It’s not always easy to produce an effective political campaign. This is particularly true on social media where everyone has an opinion that they’re ready to share. Fortunately, this hashtag campaign saw an incredible response, with hundreds of thousands of supportive likes and comments.

The theme of acceptance helped Airbnb to present themselves as a more approachable and authentic company on social media.

6. #WhatsInYourBag: RYU

People don’t just visit social media for information and news. We also use platforms like Facebook, Twitter, and Instagram to add a little bit of fun into our lives! That’s why building an Instagram hashtag campaign around a giveaway or competition can be such a great idea for building engagement. Ryu did this with #WhatsInYourBag campaign.

Ryu’s campaign was a great example of a social photo contest that leveraged the trend of Instagram Stories to increase their follower count to well over 20,000.

What We Loved About It:

Hashtag campaigns with gamified elements like competitions or giveaways are a great way to build engagement for a company and encourage your customers to share user-generated content on your behalf. Ryu’s branded hashtag prompted people to share more photos in relation to the brand. This instantly expanded awareness for the company and helped to add a little fun to their identity.

7. #TrippinWithTarte: Tarte Cosmetics

It seems like everyone is investing in the power of influencer marketing lately and Tarte Cosmetics are no exception. In 2017, the company flew a gang of fitness and makeup influencers to an island off the coast of Australia and followed up with them with plenty of Instagram-able excursions like candlelit dinners, yoga, hikes and more.

The hashtag #TrippinWithTarte also encouraged followers of the makeup brand to get involved with their own outdoor experiences, sharing photos that highlighted the versatile nature of the company.

What We Loved About It:

Not only did this creative campaign give Tarte Cosmetics plenty of great content to share on social, it also presented a great opportunity to reach out to new audiences. The influencers were all picked carefully based on their follower count and industry niche, meaning that Tarte could connect with thousands of new users within a matter of weeks!

8. #OpenYourWorld: Heineken

During 2017, Heineken decided to follow the trend of using social media to shed a light on important social concepts by conducting their very own experiment. The beer company used #OpenYourWorld to see how easy it was for people with opposite social and political views to accept each other when they went through a series of team-building activities together.

When everyone at the end of the experience shared their political or social views with the other, Heineken offered them the opportunity to share a beer and discuss their differences–something they all chose to accept.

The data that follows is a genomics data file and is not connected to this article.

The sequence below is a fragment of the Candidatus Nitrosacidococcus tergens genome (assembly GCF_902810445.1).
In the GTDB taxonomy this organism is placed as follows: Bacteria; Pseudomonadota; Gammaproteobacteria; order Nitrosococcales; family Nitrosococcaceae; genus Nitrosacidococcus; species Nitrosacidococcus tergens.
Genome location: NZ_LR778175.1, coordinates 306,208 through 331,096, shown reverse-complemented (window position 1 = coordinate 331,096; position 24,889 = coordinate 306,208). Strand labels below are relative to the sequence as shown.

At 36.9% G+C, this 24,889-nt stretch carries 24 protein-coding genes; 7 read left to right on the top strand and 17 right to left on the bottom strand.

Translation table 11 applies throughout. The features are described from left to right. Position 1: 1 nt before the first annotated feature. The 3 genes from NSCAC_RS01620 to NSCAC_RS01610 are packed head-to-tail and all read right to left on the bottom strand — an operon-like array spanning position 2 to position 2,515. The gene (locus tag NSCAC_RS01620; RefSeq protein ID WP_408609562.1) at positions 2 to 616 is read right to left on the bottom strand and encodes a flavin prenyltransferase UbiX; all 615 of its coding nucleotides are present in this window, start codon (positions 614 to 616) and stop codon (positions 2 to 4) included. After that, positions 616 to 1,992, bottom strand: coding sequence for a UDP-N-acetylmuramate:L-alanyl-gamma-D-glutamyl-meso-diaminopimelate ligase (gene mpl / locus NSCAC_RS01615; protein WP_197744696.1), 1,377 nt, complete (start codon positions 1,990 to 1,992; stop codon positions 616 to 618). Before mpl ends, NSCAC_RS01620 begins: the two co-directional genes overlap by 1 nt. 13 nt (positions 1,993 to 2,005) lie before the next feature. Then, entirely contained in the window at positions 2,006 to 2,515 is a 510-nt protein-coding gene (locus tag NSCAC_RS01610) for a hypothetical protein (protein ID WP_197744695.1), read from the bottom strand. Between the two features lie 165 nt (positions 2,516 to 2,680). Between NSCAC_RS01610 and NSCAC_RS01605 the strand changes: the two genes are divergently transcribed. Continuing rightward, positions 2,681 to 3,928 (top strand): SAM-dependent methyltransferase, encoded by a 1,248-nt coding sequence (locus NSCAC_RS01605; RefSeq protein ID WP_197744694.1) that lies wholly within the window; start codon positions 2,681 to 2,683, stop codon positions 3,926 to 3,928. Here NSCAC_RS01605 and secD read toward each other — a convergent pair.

What We Loved About It:

The #OpenYourWorld hashtag campaign addressed a meaningful concept in a new and heartwarming way. The first video achieved around 3 million views within the first week of its launch and around 50,000 shares in its first month too.

Heineken shows how addressing an important idea with your social media campaign can help to get people talking about your brand and strengthen new relationships.

 SproutSocial.com is one of my go-to resources for smart writing and great ideas – consider adding them to your must-read list too.

You May Remember These 6 Advertising Campaigns That Actually Hurt Sales

For all of you who have been in a high energy brainstorming media where the idea is taking shape and your intuition is saying “there is something wrong with this”, I encourage you to follow your gut and say something before your team goes off the deep end.  

This well done article by Paul Suggett copied below, ran on thebalance.com website (full link below) and is an excellent review of moments when someone in the room MUST have said in their gut… “this is not good”.  Be sure you are the one in the rooming asking the question “Is there any reason the audience will NOT love this commercial?”.

Advertising has a number of jobs to do. It has to create awareness about a product, service, or brand. It can also add value to a product, making it more desirable. For instance, there is very little difference between the three major light beer brands, Coors Light, Miller Light, and Bud Light, as far as flavor goes. Consumers are buying the brand, which is built from advertising. And advertising also should inform. Here’s what this product or service does, and does well.